Author's Note: The beginnings of this research project actually had very little to do with DESTINY (36/212), and were only peripherally related to Xena. I had been reading some of Joseph Campbell's books on mythology. Campbell often referred to ideas that he said were based upon the works of the analytic psychologist, Dr. Carl Jung. I reasoned that, to get the most out of Campbell's work, I had better read what Jung had to say on the subject. I picked up Jung's book Man and His Symbols (Doubleday, 1964) and started reading.
As I finished Man and His Symbols, I was amazed at how well the dream images in DESTINY (36/212) fit Jung's archetypes of the unconscious. That was when I decided to continue my research and record my findings in an article for Whoosh!. The article is not fiction. Each archetypal dream symbol interpretation is taken from one or more of the references listed in the bibliography.
The challenge in writing the article was never in finding enough material in Jung's works to discuss all of DESTINY's (36/212) dream symbols. The challenge was to keep the project to a manageable size, and to avoid straying into the many side topics and elaborations that Jung introduced. The way I decided to limit the article's length was to write it in the form of a single archeological discovery. I wrote the article as a presentation delivered in 40 BCE by a certain Carljungus, who represents Dr. Carl Jung. This approach helped to avoid any discussion over whether or not Xena actually met Caesar, and allowed me to concentrate on the dream's archetypal symbols and their interpretation.
I also wanted to keep any modernisms from creeping in. Specifically, I wanted to avoid having to deal with Freud's ideas on dream interpretation. To do this, I had Carljungus' papyrus translated in 1872, which is well before both Freud and Jung started publishing. In that way, the "translators" could only take the papyrus at face value, and would not be tempted to include any side commentaries usually attached to such translations.
Finally, I decided to limit Carljungus' knowledge of Xena's life by having only five other Xena Scrolls discovered by his time. This has the benefit of keeping things focused on the essentials. It has the additional benefit of allowing the reader to extend the analysis through the reader's own knowledge of Xena's life.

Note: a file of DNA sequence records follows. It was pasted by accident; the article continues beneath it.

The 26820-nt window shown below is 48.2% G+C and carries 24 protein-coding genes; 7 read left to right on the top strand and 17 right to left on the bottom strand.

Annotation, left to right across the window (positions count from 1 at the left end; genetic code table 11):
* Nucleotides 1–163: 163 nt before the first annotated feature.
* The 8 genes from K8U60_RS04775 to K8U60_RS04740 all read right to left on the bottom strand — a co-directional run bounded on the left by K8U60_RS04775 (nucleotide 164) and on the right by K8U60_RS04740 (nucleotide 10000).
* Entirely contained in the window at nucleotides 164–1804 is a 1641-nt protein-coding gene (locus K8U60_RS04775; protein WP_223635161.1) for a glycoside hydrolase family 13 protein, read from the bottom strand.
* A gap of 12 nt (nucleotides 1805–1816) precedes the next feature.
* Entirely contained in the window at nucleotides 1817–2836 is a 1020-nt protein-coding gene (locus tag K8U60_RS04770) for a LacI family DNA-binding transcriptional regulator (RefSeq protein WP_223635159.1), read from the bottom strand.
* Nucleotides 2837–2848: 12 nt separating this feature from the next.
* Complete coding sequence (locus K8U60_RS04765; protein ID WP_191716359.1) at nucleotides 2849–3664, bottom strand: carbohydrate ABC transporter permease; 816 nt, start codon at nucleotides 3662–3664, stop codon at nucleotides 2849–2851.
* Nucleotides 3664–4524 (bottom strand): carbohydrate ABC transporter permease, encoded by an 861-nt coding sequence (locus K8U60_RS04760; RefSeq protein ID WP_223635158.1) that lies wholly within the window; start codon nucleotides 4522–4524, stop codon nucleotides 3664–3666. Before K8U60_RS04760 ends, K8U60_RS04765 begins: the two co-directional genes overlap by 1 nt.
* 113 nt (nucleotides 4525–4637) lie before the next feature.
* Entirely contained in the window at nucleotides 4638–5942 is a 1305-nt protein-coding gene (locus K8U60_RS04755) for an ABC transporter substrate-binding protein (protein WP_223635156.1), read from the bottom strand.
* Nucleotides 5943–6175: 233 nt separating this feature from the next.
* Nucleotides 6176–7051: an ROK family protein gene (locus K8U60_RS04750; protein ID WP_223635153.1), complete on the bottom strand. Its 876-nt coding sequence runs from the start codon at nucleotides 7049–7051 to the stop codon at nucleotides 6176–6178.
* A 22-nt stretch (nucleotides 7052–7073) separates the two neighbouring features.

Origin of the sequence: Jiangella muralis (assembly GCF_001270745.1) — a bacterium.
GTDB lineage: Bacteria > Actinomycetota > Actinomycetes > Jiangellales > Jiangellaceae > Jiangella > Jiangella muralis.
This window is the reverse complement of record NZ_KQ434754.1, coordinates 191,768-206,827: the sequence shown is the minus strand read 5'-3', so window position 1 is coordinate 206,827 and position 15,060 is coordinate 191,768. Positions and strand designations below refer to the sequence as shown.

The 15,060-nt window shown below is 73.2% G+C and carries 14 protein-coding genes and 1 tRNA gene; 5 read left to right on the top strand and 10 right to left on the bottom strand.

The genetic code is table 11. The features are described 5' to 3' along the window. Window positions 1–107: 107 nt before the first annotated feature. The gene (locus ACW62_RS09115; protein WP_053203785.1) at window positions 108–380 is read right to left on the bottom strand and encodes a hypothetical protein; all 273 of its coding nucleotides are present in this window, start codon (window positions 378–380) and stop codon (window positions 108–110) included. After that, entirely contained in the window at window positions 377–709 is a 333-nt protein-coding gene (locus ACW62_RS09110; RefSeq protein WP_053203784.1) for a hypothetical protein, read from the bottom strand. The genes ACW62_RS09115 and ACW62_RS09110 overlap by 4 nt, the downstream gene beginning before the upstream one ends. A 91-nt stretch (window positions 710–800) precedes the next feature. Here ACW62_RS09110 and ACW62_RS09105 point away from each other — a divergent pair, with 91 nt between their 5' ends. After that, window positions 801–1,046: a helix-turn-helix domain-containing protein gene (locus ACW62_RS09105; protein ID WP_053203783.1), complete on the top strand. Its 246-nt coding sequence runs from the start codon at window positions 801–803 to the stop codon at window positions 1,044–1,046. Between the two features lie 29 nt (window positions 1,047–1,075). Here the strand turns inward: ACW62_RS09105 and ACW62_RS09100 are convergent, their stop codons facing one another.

The Unconscious (04-06)
Two Forms Of The Unconscious (07-11)
The Destiny Scroll (12-15)
Before The Dream (16-23)
The Warrior Princess (24-26)
The Animus (27-31)
The Seduction (32-38)
The Sea And The Ship (39-46)
The Teacher (47-50)
The North (51-54)
The Land Of The Pharaohs (55-56)
The Pendant (57-64)
The Ransom (70-73)
Encounter With The Waters Of The Unconscious (74-75)
The Animus Returns (76-77)
Xena's Crucifixion (78-82)
Xena's Rescue (83-87)
The Battle (88-91)
Why I Was Who I Was (92-96)
The Wasteland (97-101)
What Must I Do To Atone? (102-107)
Xena starts off in a bad way and ends even worse in DESTINY.
Introduction The following is a translation of a papyrus scroll containing one of what seems to have been a series of lectures presented in Athens around 40 BCE by the eminent, Carljungus. Until now, we had uncovered only a few fragmentary pieces of Carljungus' work. In the little we have found, Carljungus demonstrated that he held some rather unusual ideas regarding the mind -- specifically as they relate to something he calls the unconscious. In one of the other fragments, Carljungus even describes himself as a "doctor of the soul"!
 This scroll and the lecture it contains, however, are complete. In this lecture, Carljungus discusses and analyzes the dream symbols described in a "recently unearthed scroll of ancient origin". It is important to note that there are a number of terms in the text that could not be translated directly into English. When such terms were encountered, the translators substituted modern words that they felt were closest to the original meaning.
 Now, rather than use this introduction as a restatement of all that follows, I feel that it is best to stop here and allow Carljungus to "speak for himself".
Boston, Massachusetts, 1872
Richard LaFleur completed his Master's Degree in Mathematics at Boston College. He is married and has a daughter (a young Warrior in her own right). Richard has taught mathematics and computer programming from the junior high school level through college. He was also a software support instructor at Raytheon Data Systems and is now part of the software engineering group at a CAD/CAM company in the Boston area. He has completed 25 years of military service, retiring as a First Sergeant from the Massachusetts Army National Guard. His interest in mythology, psychology and ancient history first turned him on to Xena: Warrior Princess. The rest, as they say, is history.
Favorite episode: RETURN OF CALLISTO (29/205)
Favorite line: From Xena's prayer in RETURN OF CALLISTO (29/205) to "anyone who's listening": "Please don't let that light that shines off her face go out. I couldn't stand the darkness that would follow."
First episode seen: THE BLACK WOLF (11/111)
Least favorite episode: GIANT KILLER (27/203)